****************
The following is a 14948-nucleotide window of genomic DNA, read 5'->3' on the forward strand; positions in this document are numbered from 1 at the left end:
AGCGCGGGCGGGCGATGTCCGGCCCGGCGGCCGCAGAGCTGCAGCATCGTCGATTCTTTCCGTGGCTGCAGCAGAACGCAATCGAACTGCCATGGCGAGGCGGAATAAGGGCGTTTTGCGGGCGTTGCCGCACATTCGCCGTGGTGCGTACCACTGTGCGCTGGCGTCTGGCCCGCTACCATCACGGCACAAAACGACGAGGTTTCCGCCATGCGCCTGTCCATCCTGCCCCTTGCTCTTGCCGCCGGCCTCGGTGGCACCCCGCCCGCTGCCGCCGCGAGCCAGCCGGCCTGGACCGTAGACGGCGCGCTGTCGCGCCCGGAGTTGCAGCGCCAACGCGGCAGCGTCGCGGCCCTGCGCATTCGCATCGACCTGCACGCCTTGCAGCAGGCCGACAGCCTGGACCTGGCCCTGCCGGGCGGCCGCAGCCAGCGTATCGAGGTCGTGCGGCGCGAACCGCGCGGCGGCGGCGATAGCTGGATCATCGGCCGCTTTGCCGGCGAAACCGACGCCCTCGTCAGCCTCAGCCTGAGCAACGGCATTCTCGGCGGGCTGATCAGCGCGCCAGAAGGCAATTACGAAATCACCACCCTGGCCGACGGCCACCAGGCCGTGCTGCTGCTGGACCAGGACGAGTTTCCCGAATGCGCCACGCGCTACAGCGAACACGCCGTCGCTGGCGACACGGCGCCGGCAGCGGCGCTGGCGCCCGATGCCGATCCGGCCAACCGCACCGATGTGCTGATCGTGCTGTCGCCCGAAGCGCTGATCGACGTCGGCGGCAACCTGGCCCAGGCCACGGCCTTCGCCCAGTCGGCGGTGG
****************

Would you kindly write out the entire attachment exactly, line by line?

The following is a 14948-nucleotide window of genomic DNA, read 5'->3' on the forward strand; positions in this document are numbered from 1 at the left end:
AGCGCGGGCGGGCGATGTCCGGCCCGGCGGCCGCAGAGCTGCAGCATCGTCGATTCTTTCCGTGGCTGCAGCAGAACGCAATCGAACTGCCATGGCGAGGCGGAATAAGGGCGTTTTGCGGGCGTTGCCGCACATTCGCCGTGGTGCGTACCACTGTGCGCTGGCGTCTGGCCCGCTACCATCACGGCACAAAACGACGAGGTTTCCGCCATGCGCCTGTCCATCCTGCCCCTTGCTCTTGCCGCCGGCCTCGGTGGCACCCCGCCCGCTGCCGCCGCGAGCCAGCCGGCCTGGACCGTAGACGGCGCGCTGTCGCGCCCGGAGTTGCAGCGCCAACGCGGCAGCGTCGCGGCCCTGCGCATTCGCATCGACCTGCACGCCTTGCAGCAGGCCGACAGCCTGGACCTGGCCCTGCCGGGCGGCCGCAGCCAGCGTATCGAGGTCGTGCGGCGCGAACCGCGCGGCGGCGGCGATAGCTGGATCATCGGCCGCTTTGCCGGCGAAACCGACGCCCTCGTCAGCCTCAGCCTGAGCAACGGCATTCTCGGCGGGCTGATCAGCGCGCCAGAAGGCAATTACGAAATCACCACCCTGGCCGACGGCCACCAGGCCGTGCTGCTGCTGGACCAGGACGAGTTTCCCGAATGCGCCACGCGCTACAGCGAACACGCCGTCGCTGGCGACACGGCGCCGGCAGCGGCGCTGGCGCCCGATGCCGATCCGGCCAACCGCACCGATGTGCTGATCGTGCTGTCGCCCGAAGCGCTGATCGACGTCGGCGGCAACCTGGCCCAGGCCACGGCCTTCGCCCAGTCGGCGGTGG